Panelists said the utility industry might become like the telecom industry. Consumers dropped their land lines and went with just their cell phones, rejecting old business models of phone companies. That could happen in energy, too. Utilities might have to adapt and become less of a supplier of energy and take on other roles. Companies such as NRG are taking on non-utility roles such as creating a solar subsidiary, NRG Solar, while non-utilities are showing interest in grid-related companies, such as Google buying the smart thermostat manufacturer Nest.

Don't bogart the solar
Later in the conference, Colorado Gov. John Hickenlooper, in a keynote speech, noted that there are other topics that are affecting the growth of solar, and the state was working on solutions. To help boost the number of skilled workers ready for solar jobs, Hickenlooper suggested industry representatives clarify some job descriptions and work with community colleges to set up programs.

Hickenlooper also noted there is hope for the net metering issue: ‘When you look at the costs and the benefits of rooftop solar, how do we go forward, what makes sense, what is the right subsidy? It's not a win-lose situation. It could ultimately be a win-win.’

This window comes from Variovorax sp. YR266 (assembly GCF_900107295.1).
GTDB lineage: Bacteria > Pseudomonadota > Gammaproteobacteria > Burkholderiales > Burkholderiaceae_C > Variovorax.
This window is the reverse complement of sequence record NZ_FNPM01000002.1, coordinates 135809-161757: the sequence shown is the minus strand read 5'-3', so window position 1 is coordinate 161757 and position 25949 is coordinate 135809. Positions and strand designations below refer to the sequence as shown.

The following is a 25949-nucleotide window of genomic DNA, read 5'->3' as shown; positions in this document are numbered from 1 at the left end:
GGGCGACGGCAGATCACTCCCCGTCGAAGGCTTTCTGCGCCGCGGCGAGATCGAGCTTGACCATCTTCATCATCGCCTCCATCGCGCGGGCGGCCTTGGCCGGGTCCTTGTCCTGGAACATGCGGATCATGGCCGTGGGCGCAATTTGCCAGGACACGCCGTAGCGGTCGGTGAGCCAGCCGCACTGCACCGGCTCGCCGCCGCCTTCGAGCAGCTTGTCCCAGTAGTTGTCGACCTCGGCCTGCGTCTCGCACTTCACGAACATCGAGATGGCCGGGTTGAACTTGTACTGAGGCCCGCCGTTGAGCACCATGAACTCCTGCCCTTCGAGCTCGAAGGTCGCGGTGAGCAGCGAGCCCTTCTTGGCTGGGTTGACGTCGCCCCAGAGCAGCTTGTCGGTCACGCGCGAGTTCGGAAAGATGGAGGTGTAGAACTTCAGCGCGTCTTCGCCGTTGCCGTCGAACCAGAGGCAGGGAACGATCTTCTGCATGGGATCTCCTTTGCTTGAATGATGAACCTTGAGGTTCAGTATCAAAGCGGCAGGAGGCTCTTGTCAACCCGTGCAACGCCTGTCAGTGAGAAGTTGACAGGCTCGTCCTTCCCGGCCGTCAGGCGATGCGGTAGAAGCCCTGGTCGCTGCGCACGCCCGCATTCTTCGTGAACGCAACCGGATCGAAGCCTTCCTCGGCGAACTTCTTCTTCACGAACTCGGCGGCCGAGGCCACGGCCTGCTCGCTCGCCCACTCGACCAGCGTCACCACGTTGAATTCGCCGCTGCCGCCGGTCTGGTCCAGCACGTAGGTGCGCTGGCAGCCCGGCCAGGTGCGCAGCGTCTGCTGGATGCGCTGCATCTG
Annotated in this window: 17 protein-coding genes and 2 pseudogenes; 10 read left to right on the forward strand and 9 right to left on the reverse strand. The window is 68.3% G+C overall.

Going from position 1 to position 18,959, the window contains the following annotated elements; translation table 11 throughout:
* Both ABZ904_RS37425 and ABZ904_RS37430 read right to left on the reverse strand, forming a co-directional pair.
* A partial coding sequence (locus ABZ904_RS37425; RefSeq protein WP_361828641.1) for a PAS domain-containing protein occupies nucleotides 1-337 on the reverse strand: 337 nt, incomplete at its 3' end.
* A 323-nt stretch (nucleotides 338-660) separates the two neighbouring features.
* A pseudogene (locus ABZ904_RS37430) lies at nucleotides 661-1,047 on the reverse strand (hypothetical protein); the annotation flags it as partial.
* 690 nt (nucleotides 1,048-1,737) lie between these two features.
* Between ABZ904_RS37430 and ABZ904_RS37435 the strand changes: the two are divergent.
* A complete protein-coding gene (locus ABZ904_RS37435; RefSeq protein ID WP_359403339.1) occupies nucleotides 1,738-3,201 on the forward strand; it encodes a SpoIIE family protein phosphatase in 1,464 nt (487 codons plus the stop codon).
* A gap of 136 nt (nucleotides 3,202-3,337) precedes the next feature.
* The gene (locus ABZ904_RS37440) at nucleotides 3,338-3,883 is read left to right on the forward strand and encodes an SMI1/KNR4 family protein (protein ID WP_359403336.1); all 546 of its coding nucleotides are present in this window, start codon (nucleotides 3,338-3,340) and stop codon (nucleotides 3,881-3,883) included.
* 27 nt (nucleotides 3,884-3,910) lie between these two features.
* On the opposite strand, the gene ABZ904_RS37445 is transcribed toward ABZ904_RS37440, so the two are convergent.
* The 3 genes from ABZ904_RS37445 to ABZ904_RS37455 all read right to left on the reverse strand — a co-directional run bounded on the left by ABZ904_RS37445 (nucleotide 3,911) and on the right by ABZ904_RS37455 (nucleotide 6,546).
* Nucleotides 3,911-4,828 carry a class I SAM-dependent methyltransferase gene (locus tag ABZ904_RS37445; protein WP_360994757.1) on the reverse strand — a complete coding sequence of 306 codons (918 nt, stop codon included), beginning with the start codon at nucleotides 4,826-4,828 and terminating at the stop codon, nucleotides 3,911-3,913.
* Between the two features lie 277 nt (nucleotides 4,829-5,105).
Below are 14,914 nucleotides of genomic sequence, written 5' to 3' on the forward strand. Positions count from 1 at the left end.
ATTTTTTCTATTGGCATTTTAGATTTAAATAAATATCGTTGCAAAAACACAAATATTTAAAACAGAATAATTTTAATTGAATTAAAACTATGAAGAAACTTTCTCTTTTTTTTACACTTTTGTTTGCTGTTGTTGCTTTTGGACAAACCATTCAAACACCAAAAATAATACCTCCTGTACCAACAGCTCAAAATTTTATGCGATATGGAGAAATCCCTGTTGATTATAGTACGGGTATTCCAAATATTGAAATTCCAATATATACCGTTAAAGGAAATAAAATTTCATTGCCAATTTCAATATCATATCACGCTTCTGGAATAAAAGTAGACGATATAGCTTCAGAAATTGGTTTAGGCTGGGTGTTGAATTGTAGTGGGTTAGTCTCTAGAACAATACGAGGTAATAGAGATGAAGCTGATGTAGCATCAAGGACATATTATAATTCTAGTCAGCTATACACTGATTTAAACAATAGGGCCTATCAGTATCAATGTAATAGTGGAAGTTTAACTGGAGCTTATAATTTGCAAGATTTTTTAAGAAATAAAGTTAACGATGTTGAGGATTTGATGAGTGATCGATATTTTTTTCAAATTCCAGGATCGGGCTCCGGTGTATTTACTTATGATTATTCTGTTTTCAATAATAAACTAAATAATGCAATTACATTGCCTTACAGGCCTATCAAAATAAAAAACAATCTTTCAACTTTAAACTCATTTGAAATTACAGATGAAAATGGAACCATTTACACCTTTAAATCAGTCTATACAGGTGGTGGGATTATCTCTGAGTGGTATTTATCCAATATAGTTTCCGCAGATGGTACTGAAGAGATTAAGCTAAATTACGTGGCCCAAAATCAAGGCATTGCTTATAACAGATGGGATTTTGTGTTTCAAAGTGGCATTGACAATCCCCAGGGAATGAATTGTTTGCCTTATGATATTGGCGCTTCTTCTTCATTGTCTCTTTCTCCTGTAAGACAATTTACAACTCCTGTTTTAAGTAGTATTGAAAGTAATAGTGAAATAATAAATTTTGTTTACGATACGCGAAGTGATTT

The governor noted that he had just returned from a governors' meeting in Washington, D.C. ‘When I am around a bunch of governors, I always get asked about two things,’ he said. ‘Solar and marijuana.’

It turns out the two are not completely unrelated. At the ‘Colorado Cannabis: Can Solar Power the Marijuana Industry?’ session, panelists discussed whether rooftop solar can help marijuana growers lower their utility bills.

Ricardo Baca, the marijuana editor of the Denver Post and the panel's moderator, wondered if solar and marijuana could be ‘awesome bedfellows.’ He noted that the grow lights used on the plants are 500 times more powerful than an average reading light, and most facilities have many of these lights.

‘I would like to see our industries grow up together,’ said Sean Coleman, president of lobbying firm 36 Solutions.